NY Islanders legend Mike Bossy was determined to win the 1982 Conn Smythe Trophy

Mike Bossy Awarded 1982 Conn Smythe Trophy
Mike Bossy Awarded 1982 Conn Smythe Trophy / IslandersPride
facebooktwitterreddit

42 years ago, the New York Islanders became a dynasty, sweeping the Vancouver Canucks with a 3-1 win in Game 4 to capture their third consecutive Stanley Cup. As is the case in every championship run, several players came up big in clutch moments, but in the spring of 1982, Hall-of-Famer Mike Bossy stood out the most, capturing the Conn Smythe Trophy.

Bossy scored goals in 12 of the Islanders' 19 playoff games that postseason, including the game-winner with just two seconds left in overtime of Game 1 as the Islanders rallied to defeat the upstart Canucks 6-5 at the Nassau Coliseum. Bossy also scored the game-tying goal in the third period.

He was remarkable all post-season, but especially against Vancouver in the four-game sweep. Bossy became the first player since 1970 (Johnny Bucyk) to score in every Stanley Cup game. His seven goals in the Final matched the NHL record at the time for the modern era (post 1943-44). If that wasn't enough, his backhand goal while falling down to the ice with both skates in the air in Game 3 is recognized as one of the greatest playoff goals of all time and an iconic moment in his career.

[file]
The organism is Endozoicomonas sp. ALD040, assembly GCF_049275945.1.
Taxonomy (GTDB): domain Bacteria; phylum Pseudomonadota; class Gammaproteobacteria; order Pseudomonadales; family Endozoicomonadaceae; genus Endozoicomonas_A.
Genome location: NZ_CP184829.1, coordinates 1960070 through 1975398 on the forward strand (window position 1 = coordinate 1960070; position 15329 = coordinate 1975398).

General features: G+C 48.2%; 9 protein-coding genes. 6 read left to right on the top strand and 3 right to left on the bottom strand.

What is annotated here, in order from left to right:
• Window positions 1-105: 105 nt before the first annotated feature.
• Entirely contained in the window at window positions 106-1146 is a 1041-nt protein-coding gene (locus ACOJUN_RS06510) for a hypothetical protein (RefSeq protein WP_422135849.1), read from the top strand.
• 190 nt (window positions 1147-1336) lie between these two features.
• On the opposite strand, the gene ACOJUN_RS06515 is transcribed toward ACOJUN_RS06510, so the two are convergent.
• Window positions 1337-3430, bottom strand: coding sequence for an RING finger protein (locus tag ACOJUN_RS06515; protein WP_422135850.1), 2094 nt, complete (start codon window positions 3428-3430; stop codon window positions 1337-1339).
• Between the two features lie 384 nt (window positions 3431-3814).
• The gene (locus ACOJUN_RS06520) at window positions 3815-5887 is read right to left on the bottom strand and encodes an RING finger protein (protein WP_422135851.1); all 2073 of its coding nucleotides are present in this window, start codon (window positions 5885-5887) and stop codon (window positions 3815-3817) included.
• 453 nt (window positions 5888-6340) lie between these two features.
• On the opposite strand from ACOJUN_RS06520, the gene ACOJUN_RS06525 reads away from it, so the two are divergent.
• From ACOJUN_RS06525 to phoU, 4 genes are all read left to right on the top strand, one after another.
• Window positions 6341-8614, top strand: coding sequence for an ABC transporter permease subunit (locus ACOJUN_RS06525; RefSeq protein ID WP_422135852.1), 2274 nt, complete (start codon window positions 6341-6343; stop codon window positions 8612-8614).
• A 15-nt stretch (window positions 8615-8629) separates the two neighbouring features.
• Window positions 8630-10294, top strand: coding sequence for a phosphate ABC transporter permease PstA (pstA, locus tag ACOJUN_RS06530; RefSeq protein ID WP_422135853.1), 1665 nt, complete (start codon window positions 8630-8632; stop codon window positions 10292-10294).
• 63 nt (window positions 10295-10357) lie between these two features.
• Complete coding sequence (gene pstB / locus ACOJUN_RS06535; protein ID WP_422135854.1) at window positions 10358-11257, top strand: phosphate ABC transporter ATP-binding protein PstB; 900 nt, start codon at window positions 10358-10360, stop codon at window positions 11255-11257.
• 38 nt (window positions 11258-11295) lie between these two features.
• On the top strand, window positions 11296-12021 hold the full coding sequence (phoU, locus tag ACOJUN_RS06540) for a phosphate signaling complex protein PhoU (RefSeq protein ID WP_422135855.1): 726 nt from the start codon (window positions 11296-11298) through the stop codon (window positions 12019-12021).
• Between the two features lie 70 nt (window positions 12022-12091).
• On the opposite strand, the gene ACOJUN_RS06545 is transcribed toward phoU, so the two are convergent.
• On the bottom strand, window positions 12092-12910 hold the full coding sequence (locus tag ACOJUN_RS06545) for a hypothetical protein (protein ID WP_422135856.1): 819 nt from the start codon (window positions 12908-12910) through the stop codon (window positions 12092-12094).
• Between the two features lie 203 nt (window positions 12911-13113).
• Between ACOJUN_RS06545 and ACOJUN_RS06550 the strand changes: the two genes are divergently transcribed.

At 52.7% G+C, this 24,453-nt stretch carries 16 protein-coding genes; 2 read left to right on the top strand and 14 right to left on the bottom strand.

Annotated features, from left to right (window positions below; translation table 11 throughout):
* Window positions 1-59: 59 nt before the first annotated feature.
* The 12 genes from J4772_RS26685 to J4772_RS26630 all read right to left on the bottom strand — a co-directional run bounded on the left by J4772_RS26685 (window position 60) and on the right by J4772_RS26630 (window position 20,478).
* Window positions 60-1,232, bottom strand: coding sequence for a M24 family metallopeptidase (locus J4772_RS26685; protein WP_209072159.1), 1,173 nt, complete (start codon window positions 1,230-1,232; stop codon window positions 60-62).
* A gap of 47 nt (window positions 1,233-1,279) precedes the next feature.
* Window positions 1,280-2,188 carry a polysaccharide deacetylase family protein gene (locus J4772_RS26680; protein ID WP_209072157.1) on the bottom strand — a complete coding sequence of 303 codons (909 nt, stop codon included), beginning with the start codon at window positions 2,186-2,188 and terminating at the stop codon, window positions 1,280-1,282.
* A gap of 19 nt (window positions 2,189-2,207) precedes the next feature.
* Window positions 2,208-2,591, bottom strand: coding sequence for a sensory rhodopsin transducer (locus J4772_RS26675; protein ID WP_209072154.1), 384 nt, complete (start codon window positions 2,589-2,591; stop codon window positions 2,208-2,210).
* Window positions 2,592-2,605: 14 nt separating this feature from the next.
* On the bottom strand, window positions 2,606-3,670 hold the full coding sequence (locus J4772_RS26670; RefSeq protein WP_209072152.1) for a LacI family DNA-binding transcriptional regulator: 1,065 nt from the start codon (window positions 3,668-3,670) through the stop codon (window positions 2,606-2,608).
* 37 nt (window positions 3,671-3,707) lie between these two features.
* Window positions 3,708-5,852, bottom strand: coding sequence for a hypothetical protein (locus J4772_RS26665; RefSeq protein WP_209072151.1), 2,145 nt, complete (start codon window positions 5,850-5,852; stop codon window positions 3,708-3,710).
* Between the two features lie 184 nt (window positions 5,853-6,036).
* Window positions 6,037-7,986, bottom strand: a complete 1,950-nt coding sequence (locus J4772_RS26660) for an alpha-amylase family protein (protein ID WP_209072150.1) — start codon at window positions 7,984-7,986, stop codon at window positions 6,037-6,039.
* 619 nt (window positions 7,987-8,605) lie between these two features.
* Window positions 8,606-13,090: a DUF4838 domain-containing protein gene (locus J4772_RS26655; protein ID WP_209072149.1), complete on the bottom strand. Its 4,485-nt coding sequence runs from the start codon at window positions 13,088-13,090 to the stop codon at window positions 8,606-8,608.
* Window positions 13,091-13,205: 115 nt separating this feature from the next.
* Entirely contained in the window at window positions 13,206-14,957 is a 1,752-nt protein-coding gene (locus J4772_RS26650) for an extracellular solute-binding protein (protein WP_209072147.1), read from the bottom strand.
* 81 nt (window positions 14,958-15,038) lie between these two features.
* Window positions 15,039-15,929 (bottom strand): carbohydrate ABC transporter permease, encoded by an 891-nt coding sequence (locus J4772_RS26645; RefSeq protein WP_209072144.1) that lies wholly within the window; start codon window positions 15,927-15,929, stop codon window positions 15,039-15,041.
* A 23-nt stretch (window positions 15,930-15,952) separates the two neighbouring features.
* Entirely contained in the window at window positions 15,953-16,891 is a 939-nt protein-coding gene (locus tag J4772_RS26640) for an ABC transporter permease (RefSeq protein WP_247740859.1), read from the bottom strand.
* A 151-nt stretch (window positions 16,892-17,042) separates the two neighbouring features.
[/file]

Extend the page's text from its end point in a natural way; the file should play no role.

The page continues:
Some players dismiss the idea of craving individual awards and accolades, but not Bossy. He was well aware of his success during the 1982 Stanley Cup Playoffs and was thrilled to win the Conn Smythe, a triphy he thought he deserved the previous year as well.

"I sure am glad I won it," Bossy said after the game when presented with the trophy. "Last year, I thought I had a chance. The team won. I was a little bit disappointed that I didn't get to win it, but I was very glad that we won the Stanley Cup. That's our first concern and main concern, but I'm sure glad that this came along with it."

Bossy led all players with 17 goals, tying his own franchise record set the previous season and had at least one point in 17 of the 19 games. Bryan Trottier, the winner of the 1980 Conn Smythe was the only player with more points that post-season with 29 (6G, 23A), aided by Bossy's greatness.